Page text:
Presentation on theme: "COMPROMISE TO BODY SYSTEMS MUST BE PREVENTED"— Presentation transcript:
1 COMPROMISE TO BODY SYSTEMS MUST BE PREVENTED PATIENT POSITIONINGAfter administration of AnesthesiaBest possible accessBest possible visualizationCauses the least compromise in functionPOSITIONING CONCEPTSAccess must be provided--surgical site--airway--I V’s--monitoring devicesCOMPROMISE TO BODY SYSTEMS MUSTBE PREVENTED--Integumentary system--Nervous system--respiratory system--musculoskeletal system
2 BASIC POSITIONS SUPINE- Is the most basic position ---Flat on back ---Arms secured at sides/palms inward---Elbows protected (eggshell crate)---Legs straight and parallel---Safety belt 2 inches proximal to knees---Arm-boards no more than 90 degree angle (if used)to prevent hyperextension of shoulder---Heels must be protectedBody regions that may be accessed in the supine positionAnterior lower extremity, Pelvis, Abdomen, Chest/breastShoulder head and neck and upper extremity
4 TRENDELENBURG--- Is a modification of the supine position. It is used todisplace the abdominopelvic organs cephaladto provide better visualization.(laparoscopic cholecystectomy)-- Apply safety strap proximal to knees- -Another benefit from this position, is that blood flow tothe lower body is reduced and venous drainage is pro-moted. This position may be used to increase bloodflow to the upper body. (treatment of shock or for dis-tention of blood vessels to be cannulated)
5 REVERSE TRENDELENBURG -- Modification of the supine position. It is used to displacethe abdominal organs caudad to provide better visual-ization of the surgical site. Other benefits include, bloodflow to the upper body is reduced, venous drainage ispromoted, and respiration is facilitated.-- Apply safety strap snugly approximately 2 inches distalto the knees.
6 FOWLER’S POSITION AND SITTING POSITION -- Fowler’s position is a modification of the supineposition provides improved access to the surgical siteand reduces blood flow to the upper body, promotesvenous drainage, and facilitates respirations. Airembolisms are a concern when in this position.-- Patients arms may be secured on arm-boards oracross the abdomen.-- Apply safety strap 2 inches proximal to the knees
7 SITTING POSITIONS-- The sitting position is a modification of Fowler’sposition. The torso is in an upright position. Theflexed arms rest either on a lap pillow or on anadjustable table in front of the patient.-- A body strap should support the shoulders, pad forsciatic nerve damage. Head will be in a cranialhead rest.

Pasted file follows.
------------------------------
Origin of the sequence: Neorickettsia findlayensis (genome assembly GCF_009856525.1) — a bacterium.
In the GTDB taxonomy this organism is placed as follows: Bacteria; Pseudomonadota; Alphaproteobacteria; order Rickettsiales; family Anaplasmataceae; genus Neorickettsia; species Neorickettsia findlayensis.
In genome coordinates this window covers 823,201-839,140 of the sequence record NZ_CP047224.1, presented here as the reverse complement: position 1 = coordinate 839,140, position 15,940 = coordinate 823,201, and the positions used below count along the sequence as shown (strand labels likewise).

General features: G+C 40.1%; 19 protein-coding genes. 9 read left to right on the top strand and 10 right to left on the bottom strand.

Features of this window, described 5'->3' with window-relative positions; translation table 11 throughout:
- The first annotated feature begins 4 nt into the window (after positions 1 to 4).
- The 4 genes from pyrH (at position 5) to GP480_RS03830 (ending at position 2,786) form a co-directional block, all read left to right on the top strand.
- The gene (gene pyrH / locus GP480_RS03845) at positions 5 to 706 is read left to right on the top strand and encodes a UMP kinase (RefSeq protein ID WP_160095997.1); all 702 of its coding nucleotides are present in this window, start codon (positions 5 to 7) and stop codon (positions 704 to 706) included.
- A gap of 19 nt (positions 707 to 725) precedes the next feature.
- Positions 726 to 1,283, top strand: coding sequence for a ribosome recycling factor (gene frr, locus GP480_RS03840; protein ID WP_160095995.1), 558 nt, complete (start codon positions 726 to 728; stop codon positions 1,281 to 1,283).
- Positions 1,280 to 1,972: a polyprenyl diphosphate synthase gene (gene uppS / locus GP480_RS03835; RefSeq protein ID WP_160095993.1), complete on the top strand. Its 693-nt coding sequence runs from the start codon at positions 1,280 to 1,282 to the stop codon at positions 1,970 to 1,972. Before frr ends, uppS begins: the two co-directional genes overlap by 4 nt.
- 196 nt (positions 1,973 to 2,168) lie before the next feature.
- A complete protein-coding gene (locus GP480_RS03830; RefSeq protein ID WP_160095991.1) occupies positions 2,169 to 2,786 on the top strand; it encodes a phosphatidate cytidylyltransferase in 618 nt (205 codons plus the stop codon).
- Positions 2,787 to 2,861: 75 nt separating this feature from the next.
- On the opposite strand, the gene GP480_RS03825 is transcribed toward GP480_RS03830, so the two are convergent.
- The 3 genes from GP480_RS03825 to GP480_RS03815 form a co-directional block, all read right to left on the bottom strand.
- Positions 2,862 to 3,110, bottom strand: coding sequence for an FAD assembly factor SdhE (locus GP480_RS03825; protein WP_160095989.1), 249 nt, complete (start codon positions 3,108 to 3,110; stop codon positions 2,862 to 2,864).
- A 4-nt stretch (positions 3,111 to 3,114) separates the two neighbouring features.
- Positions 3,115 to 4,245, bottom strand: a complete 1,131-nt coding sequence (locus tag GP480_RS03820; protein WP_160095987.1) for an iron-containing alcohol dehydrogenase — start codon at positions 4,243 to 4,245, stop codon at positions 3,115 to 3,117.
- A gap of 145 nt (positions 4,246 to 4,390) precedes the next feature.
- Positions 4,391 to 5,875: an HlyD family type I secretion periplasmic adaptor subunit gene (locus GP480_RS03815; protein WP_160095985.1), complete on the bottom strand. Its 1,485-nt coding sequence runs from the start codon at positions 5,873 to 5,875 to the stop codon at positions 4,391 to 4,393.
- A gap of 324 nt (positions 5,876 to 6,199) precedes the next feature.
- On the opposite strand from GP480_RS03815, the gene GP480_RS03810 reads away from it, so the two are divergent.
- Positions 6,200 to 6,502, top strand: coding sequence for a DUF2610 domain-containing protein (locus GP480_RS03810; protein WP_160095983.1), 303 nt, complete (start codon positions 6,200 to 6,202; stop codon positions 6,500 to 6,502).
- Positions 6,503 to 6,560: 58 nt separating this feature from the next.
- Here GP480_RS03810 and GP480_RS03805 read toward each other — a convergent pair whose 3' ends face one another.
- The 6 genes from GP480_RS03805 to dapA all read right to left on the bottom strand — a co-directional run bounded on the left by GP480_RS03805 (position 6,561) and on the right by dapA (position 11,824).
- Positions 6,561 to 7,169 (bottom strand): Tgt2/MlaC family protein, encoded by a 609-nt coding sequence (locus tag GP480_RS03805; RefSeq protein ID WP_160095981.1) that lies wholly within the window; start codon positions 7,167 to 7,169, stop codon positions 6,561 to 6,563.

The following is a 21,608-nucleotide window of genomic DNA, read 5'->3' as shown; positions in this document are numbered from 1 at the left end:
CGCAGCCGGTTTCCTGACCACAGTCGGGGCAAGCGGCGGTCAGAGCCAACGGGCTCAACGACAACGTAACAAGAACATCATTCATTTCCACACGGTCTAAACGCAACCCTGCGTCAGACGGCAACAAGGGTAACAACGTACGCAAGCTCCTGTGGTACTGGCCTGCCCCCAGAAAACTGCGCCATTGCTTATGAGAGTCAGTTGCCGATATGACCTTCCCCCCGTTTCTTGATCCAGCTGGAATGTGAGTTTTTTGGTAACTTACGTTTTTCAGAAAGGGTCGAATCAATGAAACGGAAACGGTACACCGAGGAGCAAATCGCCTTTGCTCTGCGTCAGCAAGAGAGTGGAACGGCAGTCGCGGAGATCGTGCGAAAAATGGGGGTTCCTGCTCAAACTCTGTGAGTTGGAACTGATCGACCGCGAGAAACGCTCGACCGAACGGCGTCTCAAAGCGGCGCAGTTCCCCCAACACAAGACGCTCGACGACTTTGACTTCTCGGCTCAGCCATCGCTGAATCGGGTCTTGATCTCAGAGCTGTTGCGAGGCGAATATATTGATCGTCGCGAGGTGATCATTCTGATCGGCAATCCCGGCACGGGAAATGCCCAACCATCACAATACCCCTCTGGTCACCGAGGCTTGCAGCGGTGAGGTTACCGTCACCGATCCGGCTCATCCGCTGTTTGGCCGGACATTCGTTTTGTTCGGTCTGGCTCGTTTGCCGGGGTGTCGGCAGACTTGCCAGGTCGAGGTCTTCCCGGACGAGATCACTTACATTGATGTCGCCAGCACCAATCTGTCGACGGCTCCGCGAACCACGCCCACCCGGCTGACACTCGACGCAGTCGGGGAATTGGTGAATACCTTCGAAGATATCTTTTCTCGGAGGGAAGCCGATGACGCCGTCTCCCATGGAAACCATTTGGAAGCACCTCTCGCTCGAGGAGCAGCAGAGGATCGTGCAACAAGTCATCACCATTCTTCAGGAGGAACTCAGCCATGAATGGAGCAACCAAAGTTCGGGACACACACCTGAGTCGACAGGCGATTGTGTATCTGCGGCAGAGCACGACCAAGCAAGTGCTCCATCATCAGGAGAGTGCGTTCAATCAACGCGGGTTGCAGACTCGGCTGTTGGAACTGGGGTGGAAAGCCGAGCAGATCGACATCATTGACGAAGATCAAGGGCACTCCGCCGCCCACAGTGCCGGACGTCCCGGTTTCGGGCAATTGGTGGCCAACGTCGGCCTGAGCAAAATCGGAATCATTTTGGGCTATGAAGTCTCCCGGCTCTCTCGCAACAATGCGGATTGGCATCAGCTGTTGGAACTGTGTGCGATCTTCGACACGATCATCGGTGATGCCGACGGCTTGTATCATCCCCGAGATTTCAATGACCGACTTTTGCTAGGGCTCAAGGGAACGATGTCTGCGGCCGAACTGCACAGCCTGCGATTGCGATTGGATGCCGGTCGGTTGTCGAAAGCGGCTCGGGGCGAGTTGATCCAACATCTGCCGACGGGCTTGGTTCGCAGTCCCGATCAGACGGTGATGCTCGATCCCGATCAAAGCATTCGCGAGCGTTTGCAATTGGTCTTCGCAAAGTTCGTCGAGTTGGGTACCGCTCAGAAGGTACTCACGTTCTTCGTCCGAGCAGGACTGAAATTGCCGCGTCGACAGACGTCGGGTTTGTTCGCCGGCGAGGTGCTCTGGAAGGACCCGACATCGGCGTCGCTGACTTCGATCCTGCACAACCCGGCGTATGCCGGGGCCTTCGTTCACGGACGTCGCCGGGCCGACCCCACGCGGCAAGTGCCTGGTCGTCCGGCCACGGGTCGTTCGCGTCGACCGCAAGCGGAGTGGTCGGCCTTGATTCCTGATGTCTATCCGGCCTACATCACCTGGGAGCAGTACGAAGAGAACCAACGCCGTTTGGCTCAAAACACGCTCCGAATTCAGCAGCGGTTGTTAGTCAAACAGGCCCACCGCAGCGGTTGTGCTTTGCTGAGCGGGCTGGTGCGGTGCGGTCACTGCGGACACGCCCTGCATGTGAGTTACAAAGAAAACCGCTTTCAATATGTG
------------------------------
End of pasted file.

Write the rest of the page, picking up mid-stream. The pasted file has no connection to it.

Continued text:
8 LITHOTOMY POSITION--The lithotomy position is a modification of the supineposition. Variety of positioning devices.--Candy cane stirrups--Low lithotomy stirrups/built-in padding--Not usually safety strap usedBody regions that may be accessed in this position are--Perineum--Anus/rectum--Vagina--Urethra
9 Table accessories for Lithotomy Position CANDY CANE STIRRUPS
10 PRONE POSITION-- Prior to placement into the prone position, the pt isanesthetized on the gurney first and then moved tothe operating table.-- Placement of catheters and all pre-operative proceduresneed to be preformed before moving the pt into proneposition.BODY REGIONS ACCESSED--posterior lower extremities--dorsal body surface
11 KRASKE POSITION -- Kraske is a modification of the prone position. BODY REGIONS ACCESSED-anus-pilonidal area
12 LATERAL POSITION ( Right lateral) -- The lateral position is also referred to as the recumbentor lateral decubitus position. Rt lateral position, pt isplaced on the operating room table with the right sidedown. Exposing the left side of the body. Left lateralleft side downward so right side is exposed for surgery.
14 RIGHT KIDNEY POSITION SIMS POSITION -- The kidney position is a modification of the lateralposition. Regions accessed: Retroperitoneal space.-- Kidney rests-- Flex in tableSIMS POSITION-- Sims position is a modification of the left lateral positionthis is the preferred position for endoscopy performedvia the anus. (not used very often in surgery more soin office procedures)
15 DRAPES/DRAPING DRAPE MATERIALS -- Surgical drapes are used by the surgical team to isolateand protect the operative site from contaminants thatcan cause SSI’s.Serve as barriers to eliminate the migration of micro-organisms from non-sterile areas to the sterile field.EFFECTIVE DRAPE MATERIALS SHOULD BELint freeFluid resistantAntistaticTear and puncture resistantFree of toxic residuePorous escape of body heatFinished with a color that does not reflect OR lightsFlame retardantDRAPE MATERIALSNon-woven fabrics (disposable, made from compressedsynthetic fibers) Nylon or polyester.light, but strong.Disposable drapes have reinforced layers of materialSurrounding the fenestration (opening) extremity drape.
16 DRAPE TYPES WOVEN TEXTILE FABRICS- reusable drapes are Becoming popular with hospitals:CheaperImpermeable to liquidsTreated with Fluor chemical finish increases fluid repellantHave to be launderedFoldedInspected for wearSterilized after each usePLASTIC ADHESIVE DRAPES- Made of thin, clear,Plastic material that has an adhesive backing, can beApplied with out blocking viewINCISE DRAPES- Made of thin, clear, plastic materialThat has adhesive backing that may be impregnatedWith an antimicrobial iodine agent.APERTURE DRAPES- Are small, clear plastic drapesWith openings that are surrounded by an adhesivebacking. They are commonly used to drape eyes.DRAPE TYPESFenestrated: openings for exposure of area incisedNonfenestrated: ¾ sheet; ½ sheet
17 STOCKINETTES Fenestrated drape example: Lap sheet Pediatric lap sheet Thyroid sheetNonfenestrated drape exampleLeggingsUnder-buttocksAbdominal drape??Split sheets/u-drape/tailsSTOCKINETTES-- Stretchable tubes to cover extremities, one end isclosed, some are covered with plastic, rolled-up(shoulder surgery) (total knees, total hips)